Arnold Palmer taken to hospital
ORLANDO, Fla. -- Arnold Palmer was hospitalized Sunday afternoon because of high blood pressure from new medication, missing the trophy presentation at his tournament when Tiger Woods won for the first time in 30 months on the PGA Tour.
Palmer was being kept overnight as a precaution.
"Nobody is overly concerned about the prognosis," said Alaistair Johnston, vice chairman at IMG and Palmer's longtime business manager.
Johnston said Palmer had been advised to monitor his blood pressure throughout the day because of some issues with new medicine he was taking.
He said one last test about 15 minutes before the tournament showed an increase in blood pressure.
"It wasn't anything to do with any ailments or any discomfort he felt," Johnston said. "The blood pressure was at a level where the doctor involved suggested that he go immediately to get more intensive evaluation at the hospital."
His absence was noticeable. One of the biggest thrills at the Arnold Palmer Invitational is to have The King standing behind the 18th green, waiting to congratulate the winner. Woods won for the seventh time, this time without being able to share a handshake and a hug with Palmer.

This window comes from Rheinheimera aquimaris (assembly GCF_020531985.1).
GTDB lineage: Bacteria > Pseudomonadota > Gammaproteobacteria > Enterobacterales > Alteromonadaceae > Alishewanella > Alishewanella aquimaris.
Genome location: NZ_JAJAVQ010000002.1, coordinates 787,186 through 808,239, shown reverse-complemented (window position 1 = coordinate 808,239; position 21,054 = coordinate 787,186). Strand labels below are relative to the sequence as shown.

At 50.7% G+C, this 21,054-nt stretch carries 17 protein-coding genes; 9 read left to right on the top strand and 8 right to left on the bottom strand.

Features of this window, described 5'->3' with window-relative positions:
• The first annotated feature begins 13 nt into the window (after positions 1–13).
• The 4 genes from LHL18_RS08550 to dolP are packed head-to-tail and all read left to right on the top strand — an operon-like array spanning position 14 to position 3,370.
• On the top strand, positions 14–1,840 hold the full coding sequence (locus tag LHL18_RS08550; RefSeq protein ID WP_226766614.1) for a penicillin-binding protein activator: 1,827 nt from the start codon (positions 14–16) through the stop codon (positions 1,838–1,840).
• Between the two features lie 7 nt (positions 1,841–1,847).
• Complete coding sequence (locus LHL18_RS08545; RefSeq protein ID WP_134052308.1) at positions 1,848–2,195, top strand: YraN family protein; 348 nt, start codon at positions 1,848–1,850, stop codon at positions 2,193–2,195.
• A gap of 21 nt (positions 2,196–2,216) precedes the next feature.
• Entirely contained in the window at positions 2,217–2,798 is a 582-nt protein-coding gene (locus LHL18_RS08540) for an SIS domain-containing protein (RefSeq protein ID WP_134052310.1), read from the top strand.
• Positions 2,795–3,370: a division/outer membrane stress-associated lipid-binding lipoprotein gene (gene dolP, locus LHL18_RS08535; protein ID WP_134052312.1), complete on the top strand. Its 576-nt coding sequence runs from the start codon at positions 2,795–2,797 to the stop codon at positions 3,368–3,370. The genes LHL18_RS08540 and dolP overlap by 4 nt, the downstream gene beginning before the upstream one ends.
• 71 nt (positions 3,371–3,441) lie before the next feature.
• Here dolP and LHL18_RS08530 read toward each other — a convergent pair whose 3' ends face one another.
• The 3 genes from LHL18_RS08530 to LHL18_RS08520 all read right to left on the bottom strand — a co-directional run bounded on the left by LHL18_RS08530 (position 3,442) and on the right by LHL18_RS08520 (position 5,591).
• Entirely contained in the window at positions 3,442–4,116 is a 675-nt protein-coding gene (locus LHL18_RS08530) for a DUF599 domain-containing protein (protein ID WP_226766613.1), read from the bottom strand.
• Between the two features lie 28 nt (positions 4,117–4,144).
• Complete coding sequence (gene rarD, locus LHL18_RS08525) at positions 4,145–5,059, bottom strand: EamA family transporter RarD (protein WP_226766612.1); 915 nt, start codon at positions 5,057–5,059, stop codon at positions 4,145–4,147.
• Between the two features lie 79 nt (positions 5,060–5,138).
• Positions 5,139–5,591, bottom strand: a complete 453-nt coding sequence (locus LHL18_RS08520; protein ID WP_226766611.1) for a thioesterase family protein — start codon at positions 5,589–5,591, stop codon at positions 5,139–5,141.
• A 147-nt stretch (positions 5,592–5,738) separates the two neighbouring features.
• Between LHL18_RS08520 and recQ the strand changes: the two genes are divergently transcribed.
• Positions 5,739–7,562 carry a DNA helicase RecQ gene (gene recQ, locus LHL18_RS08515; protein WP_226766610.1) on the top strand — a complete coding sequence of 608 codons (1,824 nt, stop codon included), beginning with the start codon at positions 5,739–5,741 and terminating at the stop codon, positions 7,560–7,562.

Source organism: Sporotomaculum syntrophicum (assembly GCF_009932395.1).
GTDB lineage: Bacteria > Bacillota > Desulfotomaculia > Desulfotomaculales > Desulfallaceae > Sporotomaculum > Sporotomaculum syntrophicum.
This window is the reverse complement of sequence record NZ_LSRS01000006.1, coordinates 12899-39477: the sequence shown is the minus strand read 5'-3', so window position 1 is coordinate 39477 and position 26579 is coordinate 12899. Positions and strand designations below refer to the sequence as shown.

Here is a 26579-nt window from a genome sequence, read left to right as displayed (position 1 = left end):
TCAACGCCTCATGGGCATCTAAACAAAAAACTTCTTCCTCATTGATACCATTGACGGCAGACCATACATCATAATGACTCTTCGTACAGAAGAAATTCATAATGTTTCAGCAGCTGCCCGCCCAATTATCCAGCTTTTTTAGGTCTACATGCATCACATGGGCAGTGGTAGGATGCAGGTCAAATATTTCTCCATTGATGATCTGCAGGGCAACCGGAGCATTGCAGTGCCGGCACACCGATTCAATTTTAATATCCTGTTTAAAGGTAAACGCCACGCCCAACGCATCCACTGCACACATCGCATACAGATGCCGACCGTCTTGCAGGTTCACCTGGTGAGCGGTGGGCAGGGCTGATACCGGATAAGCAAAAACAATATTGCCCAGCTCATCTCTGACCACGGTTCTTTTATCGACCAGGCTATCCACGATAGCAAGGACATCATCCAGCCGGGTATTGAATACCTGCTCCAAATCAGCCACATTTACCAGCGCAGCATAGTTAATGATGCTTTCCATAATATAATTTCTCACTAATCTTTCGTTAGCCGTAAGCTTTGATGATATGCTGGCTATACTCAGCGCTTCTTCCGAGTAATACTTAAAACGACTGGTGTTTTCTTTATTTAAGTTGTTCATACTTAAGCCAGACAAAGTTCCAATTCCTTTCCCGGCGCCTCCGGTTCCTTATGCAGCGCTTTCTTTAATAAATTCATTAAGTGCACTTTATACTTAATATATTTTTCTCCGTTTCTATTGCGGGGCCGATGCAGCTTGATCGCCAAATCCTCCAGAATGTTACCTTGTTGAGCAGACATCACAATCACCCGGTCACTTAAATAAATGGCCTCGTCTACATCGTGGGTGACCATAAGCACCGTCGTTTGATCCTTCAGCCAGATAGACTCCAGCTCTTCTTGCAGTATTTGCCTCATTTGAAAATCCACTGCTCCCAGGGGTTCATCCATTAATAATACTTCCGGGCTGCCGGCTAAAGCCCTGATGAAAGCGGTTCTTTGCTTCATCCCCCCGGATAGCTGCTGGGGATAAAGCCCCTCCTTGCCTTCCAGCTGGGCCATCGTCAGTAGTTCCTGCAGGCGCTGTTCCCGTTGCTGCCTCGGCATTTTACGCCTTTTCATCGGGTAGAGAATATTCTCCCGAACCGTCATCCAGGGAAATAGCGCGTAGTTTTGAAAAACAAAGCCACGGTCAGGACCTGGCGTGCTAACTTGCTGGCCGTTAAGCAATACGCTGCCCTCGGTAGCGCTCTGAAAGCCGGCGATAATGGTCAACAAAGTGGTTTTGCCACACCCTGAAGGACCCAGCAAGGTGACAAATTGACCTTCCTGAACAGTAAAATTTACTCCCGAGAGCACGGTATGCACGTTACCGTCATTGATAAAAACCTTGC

"Get well soon, Arnie," Woods wrote at the end of a tweet.
Graeme McDowell, who played in the last group with Woods and finished five shots behind, noticed immediately that Palmer in his pink shirt wasn't at the 18th at Bay Hill.
"I was surprised to see him not around, and when we just heard the news on the side that he had been taken to the hospital, of course we were very upset and certainly praying that everything is going to be OK," McDowell said. "That really puts a little bit of a damper on the spirits on 18th green when Tiger is going to pick up his trophy."
Palmer, who had never missed an awards ceremony in the 34-year history of the event, is also a prostate cancer survivor.
Sam Saunders, Palmer's grandson, tweeted, "For all concerned my granddad is doing fine and will be good to go tomorrow. Thank you for all of your nice comments and concern."
Information from ESPN.com's Farrell Evans and The Associated Press contributed to this report.
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